- Will business and residential customers continue to demand clean energy alternatives, and how will the answer to this question impact the market for renewables?
- How long will overall reductions in electricity demand persist, and how will the ramifications impact short- and long-term energy costs and the impact of these costs as drivers for cleaner energy alternatives?
- Can an increased focus on distributed energy resources help speed recovery from the pandemic?
- How will on-again, off-again stay-at-home orders and summer high-demand expectations impact grid reliability/stability, and how can distributed energy resources help?
I’m wondering how everyone out there is doing today. As I sit down to write this blog, many thoughts and ideas swim through my head about what to write. Should I ruminate on how the virus that has turned all our lives upside down will impact the utility industry? Should I speculate on what the future will bring, offering theories on how long this will last and the different scenarios that might play out when summer peak loads arrive? Or perhaps offer beacons of hope and optimism?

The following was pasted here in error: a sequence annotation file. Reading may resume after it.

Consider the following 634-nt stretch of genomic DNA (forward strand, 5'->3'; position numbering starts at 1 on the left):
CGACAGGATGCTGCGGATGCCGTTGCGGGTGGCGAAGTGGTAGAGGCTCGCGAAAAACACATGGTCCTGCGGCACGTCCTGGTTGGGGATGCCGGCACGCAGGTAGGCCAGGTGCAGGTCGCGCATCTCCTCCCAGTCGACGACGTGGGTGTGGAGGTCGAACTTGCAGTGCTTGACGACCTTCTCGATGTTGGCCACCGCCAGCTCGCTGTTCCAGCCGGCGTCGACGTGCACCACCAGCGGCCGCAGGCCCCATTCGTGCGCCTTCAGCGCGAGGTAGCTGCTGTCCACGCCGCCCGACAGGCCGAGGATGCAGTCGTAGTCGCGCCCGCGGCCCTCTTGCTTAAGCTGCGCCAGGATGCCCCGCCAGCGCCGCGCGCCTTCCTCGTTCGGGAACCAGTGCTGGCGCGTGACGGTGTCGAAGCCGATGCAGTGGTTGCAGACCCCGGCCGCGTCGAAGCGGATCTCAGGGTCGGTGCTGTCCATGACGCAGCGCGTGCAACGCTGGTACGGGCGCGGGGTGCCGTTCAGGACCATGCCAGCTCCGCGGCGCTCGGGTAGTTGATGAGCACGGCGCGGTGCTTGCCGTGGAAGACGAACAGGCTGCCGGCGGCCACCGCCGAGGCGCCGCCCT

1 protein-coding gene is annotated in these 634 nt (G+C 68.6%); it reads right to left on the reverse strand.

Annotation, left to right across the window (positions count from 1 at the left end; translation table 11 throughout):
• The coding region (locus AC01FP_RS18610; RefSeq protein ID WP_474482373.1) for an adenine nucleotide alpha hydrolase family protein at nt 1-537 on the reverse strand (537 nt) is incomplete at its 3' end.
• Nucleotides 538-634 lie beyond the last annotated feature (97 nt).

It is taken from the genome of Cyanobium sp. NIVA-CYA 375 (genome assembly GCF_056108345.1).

The French author Andre Gide coined an oft-copied phrase, “Everything that needs to be said has already been said,” and in this case, there is a lot of truth in that. The virus is all anyone has been talking and thinking about for days, weeks or months now—depending on where you happen to live. Many of us, including me, are experiencing serious information overload; I feel like I’ve been drinking from a fire hose.